The Bigger Picture Project – arts and inclusion

For the past year I’ve been working with Loretta Trickett on research for The Bigger Picture which explores the impact of intergenerational arts programming on the experiences of exclusion and isolation within minority communities in Nottingham. This is a multi-collaborative project that includes researchers at the University of Nottingham, Nottingham Trent University and Bright Ideas Nottingham. Together we have been looking at cultural institutions such as National Justice Museum, New Art Exchange, and Nottingham Contemporary as well as many others.

Loretta has held focus groups with various retired people to try to identify possible barriers to the arts and how local organisations can make themselves more inclusive and accessible. Her research has found strong correlations between the arts and health and mental wellbeing. A lot of the retired people she interviewed stated that the arts fill an essential gap in retirement by essentially providing stimulation and building community. One interviewee talked of the arts being a ‘cultural trigger’ that led to obsessive behaviour. He stated that being intrigued by a painter could lead to him reading books about the artist, visiting countries related to the artist, or learning to paint himself. Other people talked about having no time during their working lives to pursue personal goals and then being busier in retirement than they were at work. Over and over again the research reinforced how important the arts were to individuals on numerous levels, not least in providing a sense of self now that work no longer defined their identity.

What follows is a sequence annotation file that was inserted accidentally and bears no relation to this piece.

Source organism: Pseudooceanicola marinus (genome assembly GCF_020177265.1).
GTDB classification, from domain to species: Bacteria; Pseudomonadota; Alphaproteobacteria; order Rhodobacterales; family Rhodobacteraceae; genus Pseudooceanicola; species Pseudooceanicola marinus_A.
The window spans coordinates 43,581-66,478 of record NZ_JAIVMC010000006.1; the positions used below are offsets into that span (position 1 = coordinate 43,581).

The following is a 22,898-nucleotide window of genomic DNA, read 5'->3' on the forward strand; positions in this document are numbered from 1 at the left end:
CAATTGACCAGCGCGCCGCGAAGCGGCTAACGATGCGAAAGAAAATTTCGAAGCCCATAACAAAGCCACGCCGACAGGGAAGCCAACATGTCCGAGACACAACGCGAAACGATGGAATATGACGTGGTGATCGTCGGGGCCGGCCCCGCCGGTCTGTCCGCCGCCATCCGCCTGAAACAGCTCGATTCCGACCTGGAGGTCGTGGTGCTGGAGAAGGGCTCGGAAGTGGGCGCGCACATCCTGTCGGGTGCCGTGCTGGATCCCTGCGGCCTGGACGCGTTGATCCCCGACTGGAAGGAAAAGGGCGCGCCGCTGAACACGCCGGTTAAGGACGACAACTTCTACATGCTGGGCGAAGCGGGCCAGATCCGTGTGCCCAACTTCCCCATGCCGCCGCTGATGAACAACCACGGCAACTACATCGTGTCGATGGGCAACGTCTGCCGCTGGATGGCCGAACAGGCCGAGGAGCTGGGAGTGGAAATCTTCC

My role in the project has been finding ways of disseminating the research so that it’s more accessible. This was done through a visual narrative and a graphic novel.

The visual narrative was created by Paul Fillingham, Richard Weare and me. This 35-minute film condenses hours of focus group meetings. The aim was to find recurring themes and categorise experiences so that viewers could get an overall feeling of how the retired felt.

I like the idea of a continuous multi-authored narrative and first got the idea when I worked at LeftLion magazine. The editor at the time, Al Needham, wanted to tell Nottingham’s version of Hillsborough but was cautious given the sensitive nature of the subject matter. The best way to do this was to piece together first-person experiences in one article, thereby allowing self-representation. Two years ago, I helped put together a similar project for the East Midlands Heritage Awards whereby Richard Weare and me conducted interviews with heritage professionals and then sutured these Vox Pops together to create Heritage Confessions.

The graphic novel is for Whatever People Say I Am, the follow-on project to Dawn of the Unread. I held writing workshops with a group of retired people and together we identified key issues they faced on retirement. I then gave them a series of questions (‘what do you miss most about work?’ ‘what is the most important thing to you in retirement?’ etc) and compared their responses to try to narrow down themes and find common patterns. Then we worked on a narrative arc and eventually produced a multi-authored script. This was really important as it enabled the focus group to create something tangible and experience the joys (and frustrations) of writing a script rather than having one imposed on them. If they enjoyed this process, hopefully they would carry on writing…

The script is currently being illustrated by John Brick Clark. Brick is retired (born in 1949) so he was the most appropriate artist for the commission. John was one of our previously commissioned artists for Dawn of the Unread. I don’t want to give anything away, so keep your eyes on the Whatever People Say I Am website. Our aim is to publish this first story for April.

I’m also working on another story for this project about a care home. It involves a Lancaster bomber pilot, a woman with a male horse called Princess, and an 87 year-old taxi driver from London who read his first poetry at 86. More of this in another blog…